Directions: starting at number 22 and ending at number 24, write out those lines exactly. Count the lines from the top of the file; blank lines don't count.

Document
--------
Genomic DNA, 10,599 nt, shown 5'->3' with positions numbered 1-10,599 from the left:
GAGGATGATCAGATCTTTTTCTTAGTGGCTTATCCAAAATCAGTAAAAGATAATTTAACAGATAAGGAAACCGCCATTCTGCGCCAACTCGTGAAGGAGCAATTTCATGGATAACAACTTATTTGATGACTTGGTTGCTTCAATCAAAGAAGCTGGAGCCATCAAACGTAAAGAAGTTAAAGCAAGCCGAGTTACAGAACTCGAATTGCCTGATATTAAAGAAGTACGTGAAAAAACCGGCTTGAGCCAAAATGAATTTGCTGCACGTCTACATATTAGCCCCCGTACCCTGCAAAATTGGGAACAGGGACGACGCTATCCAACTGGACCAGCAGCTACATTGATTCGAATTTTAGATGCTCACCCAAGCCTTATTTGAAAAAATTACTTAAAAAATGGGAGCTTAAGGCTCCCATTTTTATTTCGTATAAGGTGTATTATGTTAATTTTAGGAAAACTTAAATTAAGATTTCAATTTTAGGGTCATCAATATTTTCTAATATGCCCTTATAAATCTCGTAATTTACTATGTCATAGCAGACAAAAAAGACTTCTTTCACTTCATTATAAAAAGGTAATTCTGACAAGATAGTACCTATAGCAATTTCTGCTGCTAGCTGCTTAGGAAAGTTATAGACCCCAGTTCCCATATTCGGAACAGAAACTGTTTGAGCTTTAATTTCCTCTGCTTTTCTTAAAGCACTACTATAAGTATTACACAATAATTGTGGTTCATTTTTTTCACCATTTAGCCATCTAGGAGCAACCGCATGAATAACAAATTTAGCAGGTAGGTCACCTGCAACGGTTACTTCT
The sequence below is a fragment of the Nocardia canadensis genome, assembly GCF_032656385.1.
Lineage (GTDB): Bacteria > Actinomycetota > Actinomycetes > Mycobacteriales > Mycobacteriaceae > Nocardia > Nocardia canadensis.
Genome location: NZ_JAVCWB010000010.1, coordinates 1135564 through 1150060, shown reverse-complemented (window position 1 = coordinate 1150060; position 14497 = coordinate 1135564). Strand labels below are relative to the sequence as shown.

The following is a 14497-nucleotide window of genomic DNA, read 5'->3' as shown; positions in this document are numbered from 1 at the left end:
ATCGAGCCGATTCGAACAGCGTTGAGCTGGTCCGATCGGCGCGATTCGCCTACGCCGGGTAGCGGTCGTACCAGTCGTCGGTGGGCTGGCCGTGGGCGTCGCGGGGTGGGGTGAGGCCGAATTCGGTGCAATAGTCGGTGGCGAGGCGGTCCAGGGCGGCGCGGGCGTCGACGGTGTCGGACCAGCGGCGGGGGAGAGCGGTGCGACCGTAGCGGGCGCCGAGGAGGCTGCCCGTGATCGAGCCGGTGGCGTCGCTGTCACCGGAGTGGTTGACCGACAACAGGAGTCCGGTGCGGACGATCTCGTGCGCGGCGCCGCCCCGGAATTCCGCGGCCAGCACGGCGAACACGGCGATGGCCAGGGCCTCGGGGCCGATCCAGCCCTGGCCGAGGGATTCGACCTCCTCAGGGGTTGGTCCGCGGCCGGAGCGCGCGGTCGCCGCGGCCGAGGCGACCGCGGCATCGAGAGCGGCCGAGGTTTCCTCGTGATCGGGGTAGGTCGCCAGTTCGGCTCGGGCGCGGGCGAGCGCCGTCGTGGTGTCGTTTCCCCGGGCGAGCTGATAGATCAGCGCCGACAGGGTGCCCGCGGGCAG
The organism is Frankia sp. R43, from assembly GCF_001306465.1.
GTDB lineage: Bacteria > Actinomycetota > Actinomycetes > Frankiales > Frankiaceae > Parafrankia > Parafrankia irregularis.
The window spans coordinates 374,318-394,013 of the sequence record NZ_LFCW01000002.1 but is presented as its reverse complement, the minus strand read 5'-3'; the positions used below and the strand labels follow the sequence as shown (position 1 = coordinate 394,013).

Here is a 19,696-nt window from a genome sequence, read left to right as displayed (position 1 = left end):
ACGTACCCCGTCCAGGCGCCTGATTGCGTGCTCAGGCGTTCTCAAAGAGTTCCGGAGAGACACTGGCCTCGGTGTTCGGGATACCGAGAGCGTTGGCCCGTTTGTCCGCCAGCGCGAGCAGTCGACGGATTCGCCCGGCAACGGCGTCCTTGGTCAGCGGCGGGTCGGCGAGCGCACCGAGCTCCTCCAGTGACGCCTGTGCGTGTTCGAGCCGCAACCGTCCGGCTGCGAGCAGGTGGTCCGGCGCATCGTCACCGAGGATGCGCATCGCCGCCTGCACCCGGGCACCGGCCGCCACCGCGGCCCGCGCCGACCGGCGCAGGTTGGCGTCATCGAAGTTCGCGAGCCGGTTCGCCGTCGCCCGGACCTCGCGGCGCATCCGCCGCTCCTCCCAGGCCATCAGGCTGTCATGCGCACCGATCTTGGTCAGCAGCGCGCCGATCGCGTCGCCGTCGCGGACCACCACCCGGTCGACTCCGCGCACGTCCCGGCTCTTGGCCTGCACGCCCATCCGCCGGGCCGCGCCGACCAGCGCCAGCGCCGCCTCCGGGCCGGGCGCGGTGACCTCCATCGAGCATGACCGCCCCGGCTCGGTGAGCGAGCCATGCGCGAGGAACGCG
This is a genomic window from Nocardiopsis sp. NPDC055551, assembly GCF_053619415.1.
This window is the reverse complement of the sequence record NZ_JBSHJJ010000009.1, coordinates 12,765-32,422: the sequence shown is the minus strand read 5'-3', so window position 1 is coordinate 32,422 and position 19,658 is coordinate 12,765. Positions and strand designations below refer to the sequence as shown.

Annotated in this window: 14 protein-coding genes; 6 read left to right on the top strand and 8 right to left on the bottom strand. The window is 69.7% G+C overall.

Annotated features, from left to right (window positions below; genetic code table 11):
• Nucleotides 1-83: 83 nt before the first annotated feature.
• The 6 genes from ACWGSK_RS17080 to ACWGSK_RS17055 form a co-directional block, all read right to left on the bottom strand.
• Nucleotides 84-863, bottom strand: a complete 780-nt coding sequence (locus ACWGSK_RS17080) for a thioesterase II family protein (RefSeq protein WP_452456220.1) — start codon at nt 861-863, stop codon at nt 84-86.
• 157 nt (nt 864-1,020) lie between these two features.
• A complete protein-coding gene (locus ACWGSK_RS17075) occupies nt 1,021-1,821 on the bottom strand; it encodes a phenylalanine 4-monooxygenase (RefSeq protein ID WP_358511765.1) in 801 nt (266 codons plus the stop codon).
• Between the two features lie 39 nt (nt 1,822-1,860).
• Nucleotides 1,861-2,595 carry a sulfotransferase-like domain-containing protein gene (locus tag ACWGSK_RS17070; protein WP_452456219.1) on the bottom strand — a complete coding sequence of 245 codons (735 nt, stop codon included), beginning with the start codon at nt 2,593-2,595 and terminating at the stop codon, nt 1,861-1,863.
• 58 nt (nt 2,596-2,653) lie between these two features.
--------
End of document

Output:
• Between the two features lie 39 nt (nt 1,822-1,860).
• Nucleotides 1,861-2,595 carry a sulfotransferase-like domain-containing protein gene (locus tag ACWGSK_RS17070; protein WP_452456219.1) on the bottom strand — a complete coding sequence of 245 codons (735 nt, stop codon included), beginning with the start codon at nt 2,593-2,595 and terminating at the stop codon, nt 1,861-1,863.
• 58 nt (nt 2,596-2,653) lie between these two features.